Another interpretation of this emblem is that it represents the victory of King Vishnuvardhana over the Cholas as the tiger was the emblem of the Chola dynasty. Here is a sneak peek into the rich history of Hoysalas.

Poetry In stone, some images

Lakshmi Narayana Temple, Nuggehalli
Typical Hoysala Temple outer wall
Intricate Sculpture
Dancing Godess, Nuggehalli
Mantapa, Somnathpura
Lord , Somnathpura
Somnathpura
Poetry
Temple wall
Shila Balika
Shila Balika
Stacked Gems
God
God
Inside Somnathpura

” My Wish , is to capture these Hoysala Gems and present it as a Coffee Table Book this year”

Hope you liked the post,

Cheers,

Goutham Ramesh

Mahamallapuram – Confluence of Heritage and Sea.

Into the sea

As part of our Vismaya ( www.vismayaforcause.org ) outing , I visited Mahamallapuram and this blog is a collection of my pictures , thoughts and commentary about the place.

Mahabalipuram or Mamallapuram is a historic city and UNESCO World Heritage site in Tamil Nadu, India. During the reign of the Pallava dynasty, between the 3rd century CE and 7th century CE, it became an important centre of art, architecture and literature. Mahabalipuram was already a thriving sea port on the Bay of Bengal before this time. A significant amount of coins and other artefacts excavated from this region also indicate a pre-existing trade relation with the Romans even before it became a part of the Pallava Empire.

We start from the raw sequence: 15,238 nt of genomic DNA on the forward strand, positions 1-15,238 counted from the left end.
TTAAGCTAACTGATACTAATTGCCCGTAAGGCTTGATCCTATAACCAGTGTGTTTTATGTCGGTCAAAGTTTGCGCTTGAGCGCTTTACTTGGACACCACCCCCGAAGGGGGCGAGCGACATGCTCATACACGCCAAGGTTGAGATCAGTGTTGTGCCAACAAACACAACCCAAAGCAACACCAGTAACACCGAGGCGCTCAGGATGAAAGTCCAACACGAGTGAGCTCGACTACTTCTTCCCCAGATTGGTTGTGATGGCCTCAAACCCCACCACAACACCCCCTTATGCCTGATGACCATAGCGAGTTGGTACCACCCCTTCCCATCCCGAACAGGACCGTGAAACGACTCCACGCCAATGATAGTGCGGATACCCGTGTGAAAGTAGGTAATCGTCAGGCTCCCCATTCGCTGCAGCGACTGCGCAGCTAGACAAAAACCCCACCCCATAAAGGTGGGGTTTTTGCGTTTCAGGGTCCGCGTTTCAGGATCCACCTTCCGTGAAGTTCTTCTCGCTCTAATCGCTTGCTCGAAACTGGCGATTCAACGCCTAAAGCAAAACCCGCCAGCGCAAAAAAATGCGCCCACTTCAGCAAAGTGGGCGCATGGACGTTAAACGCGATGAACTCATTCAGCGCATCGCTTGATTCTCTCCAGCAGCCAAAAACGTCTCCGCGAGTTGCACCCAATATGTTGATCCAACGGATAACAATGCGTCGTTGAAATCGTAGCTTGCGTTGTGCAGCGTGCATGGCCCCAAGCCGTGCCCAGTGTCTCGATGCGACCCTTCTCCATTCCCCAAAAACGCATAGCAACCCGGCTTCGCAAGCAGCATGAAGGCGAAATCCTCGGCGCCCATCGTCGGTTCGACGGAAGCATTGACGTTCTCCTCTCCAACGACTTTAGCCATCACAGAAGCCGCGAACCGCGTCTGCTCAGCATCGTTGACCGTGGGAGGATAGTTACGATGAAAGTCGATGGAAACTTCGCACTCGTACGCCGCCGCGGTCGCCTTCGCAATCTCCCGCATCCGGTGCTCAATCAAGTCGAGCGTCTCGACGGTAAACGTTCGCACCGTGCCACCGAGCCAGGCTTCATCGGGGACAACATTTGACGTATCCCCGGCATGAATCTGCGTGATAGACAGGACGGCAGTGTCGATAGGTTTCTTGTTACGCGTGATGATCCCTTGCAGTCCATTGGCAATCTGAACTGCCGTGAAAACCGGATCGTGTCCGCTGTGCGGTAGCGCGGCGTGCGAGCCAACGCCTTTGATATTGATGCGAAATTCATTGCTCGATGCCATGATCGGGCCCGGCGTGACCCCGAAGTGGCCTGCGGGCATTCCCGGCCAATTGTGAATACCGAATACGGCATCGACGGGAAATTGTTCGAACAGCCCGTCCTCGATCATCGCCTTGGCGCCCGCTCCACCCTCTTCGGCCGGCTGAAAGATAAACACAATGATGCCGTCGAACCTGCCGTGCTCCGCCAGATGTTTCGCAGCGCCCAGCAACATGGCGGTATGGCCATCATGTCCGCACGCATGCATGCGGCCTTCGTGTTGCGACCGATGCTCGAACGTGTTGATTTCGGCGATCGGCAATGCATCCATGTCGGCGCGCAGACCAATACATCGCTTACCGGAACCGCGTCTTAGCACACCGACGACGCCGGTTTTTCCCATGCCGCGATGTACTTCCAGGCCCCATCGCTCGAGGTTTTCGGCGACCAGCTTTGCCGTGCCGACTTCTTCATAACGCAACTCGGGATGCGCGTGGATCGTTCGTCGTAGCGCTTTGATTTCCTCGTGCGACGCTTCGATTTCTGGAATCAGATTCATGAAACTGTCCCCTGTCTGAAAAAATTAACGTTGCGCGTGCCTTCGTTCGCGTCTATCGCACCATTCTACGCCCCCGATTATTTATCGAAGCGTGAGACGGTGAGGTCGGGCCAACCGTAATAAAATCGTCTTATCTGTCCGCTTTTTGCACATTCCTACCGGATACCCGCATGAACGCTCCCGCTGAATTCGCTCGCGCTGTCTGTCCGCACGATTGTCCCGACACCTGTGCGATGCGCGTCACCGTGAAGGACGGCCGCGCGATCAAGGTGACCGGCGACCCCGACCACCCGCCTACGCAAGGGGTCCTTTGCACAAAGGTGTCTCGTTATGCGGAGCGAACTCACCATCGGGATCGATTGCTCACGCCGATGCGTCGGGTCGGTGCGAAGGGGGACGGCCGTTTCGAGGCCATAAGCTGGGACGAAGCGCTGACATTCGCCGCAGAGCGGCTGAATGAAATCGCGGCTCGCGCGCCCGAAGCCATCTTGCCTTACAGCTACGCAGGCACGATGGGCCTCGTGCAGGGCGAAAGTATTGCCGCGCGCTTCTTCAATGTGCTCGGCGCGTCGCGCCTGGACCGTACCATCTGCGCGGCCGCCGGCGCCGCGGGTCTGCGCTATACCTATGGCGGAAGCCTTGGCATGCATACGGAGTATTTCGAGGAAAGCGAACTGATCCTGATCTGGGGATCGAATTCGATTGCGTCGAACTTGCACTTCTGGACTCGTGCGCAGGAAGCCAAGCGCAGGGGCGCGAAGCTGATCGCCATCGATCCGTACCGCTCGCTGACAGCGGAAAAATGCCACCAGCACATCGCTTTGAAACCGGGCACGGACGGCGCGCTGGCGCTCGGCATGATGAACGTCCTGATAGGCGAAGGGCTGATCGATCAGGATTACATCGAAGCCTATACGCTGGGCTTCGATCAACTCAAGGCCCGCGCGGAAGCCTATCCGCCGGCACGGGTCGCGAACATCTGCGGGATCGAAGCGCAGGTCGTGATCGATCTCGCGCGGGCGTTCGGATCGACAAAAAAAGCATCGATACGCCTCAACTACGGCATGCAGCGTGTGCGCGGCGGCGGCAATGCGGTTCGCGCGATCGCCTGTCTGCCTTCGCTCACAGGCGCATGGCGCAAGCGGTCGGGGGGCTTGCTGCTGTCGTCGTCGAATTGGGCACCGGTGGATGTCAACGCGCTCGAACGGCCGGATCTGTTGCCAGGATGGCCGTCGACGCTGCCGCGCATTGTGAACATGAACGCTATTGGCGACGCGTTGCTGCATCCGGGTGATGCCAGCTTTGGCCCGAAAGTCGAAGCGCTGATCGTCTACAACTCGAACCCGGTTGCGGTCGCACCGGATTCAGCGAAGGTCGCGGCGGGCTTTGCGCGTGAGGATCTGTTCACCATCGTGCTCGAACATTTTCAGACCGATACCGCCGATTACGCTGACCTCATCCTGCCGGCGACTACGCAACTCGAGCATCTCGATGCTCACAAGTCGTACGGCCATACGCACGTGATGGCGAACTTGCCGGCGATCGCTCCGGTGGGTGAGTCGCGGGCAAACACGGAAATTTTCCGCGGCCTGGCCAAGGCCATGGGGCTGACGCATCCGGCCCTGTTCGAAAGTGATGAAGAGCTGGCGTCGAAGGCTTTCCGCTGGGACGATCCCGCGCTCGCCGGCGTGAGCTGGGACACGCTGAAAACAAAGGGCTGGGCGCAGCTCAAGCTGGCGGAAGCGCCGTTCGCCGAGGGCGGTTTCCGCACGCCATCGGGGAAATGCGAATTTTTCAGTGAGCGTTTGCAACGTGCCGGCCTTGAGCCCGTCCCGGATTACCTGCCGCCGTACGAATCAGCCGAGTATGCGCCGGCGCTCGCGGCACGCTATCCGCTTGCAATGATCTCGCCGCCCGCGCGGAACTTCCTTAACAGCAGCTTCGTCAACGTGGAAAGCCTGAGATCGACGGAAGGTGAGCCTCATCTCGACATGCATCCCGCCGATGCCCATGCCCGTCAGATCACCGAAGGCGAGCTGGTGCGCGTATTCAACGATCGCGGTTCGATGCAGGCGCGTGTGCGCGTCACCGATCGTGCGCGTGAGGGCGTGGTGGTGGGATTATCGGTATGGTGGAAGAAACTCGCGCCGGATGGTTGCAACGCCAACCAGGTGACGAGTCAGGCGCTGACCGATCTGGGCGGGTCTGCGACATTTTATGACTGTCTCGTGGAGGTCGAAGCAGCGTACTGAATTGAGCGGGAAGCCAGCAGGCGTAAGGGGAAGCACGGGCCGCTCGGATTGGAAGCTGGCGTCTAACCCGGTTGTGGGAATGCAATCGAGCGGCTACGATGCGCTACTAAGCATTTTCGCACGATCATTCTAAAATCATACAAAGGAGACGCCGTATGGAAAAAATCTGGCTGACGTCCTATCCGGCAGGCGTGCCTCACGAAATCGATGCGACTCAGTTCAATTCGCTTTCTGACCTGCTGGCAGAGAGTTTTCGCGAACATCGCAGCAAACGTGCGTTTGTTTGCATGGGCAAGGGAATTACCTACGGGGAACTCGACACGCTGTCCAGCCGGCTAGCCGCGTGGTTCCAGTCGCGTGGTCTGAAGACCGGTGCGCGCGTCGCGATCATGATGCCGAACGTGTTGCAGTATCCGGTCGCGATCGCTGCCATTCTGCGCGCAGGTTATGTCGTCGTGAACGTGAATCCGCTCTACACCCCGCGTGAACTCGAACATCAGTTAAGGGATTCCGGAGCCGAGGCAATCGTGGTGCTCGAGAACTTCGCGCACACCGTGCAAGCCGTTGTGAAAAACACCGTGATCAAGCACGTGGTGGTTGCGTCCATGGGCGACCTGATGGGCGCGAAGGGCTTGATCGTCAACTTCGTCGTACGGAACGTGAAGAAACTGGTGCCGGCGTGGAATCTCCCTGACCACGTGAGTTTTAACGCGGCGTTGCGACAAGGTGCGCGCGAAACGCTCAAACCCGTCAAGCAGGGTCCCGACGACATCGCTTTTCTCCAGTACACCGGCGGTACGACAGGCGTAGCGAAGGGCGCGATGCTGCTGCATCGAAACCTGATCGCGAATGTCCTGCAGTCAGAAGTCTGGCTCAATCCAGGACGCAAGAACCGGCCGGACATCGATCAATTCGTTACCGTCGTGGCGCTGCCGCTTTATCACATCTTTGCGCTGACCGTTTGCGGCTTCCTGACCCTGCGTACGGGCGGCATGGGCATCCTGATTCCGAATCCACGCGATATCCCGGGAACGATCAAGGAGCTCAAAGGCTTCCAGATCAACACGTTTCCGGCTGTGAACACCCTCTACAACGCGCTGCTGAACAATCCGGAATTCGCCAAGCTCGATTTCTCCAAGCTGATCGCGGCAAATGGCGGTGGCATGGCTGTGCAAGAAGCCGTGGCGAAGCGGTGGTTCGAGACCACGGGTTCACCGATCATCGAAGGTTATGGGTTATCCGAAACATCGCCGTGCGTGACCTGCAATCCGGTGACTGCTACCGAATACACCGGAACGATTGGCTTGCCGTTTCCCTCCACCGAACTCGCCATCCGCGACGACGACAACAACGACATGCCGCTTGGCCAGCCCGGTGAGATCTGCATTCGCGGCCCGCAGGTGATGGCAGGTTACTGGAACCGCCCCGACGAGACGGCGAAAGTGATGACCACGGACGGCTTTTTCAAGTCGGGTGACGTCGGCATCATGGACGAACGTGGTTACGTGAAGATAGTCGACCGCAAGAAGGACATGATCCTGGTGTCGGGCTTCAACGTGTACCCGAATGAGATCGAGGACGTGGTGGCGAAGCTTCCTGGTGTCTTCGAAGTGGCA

Mahabalipuram’s early history is completely shrouded in mystery. Ancient mariners considered this place the land of the Seven Pagodas. There are others who think that Mahabalipuram suffered from a great flood between 10,000 and 13,000 BCE. Controversial historian Graham Hancock was one of the core members of a team of divers from Indian National Institute of Oceanography and the Scientific Exploration Society based in Dorset, UK who surveyed the ocean bed near Mahabalipuram in 2002 CE. He is more inclined to believe the flood theory. His exploration also afforded him a fair glimpse of the vast extent of submerged ruins of the city. After his underwater exploration, he reportedly commented, “I have argued for many years that the world’s flood myths deserve to be taken seriously, a view that most Western academics reject … But here in Mahabalipuram, we have proved the myths right and the academics wrong.”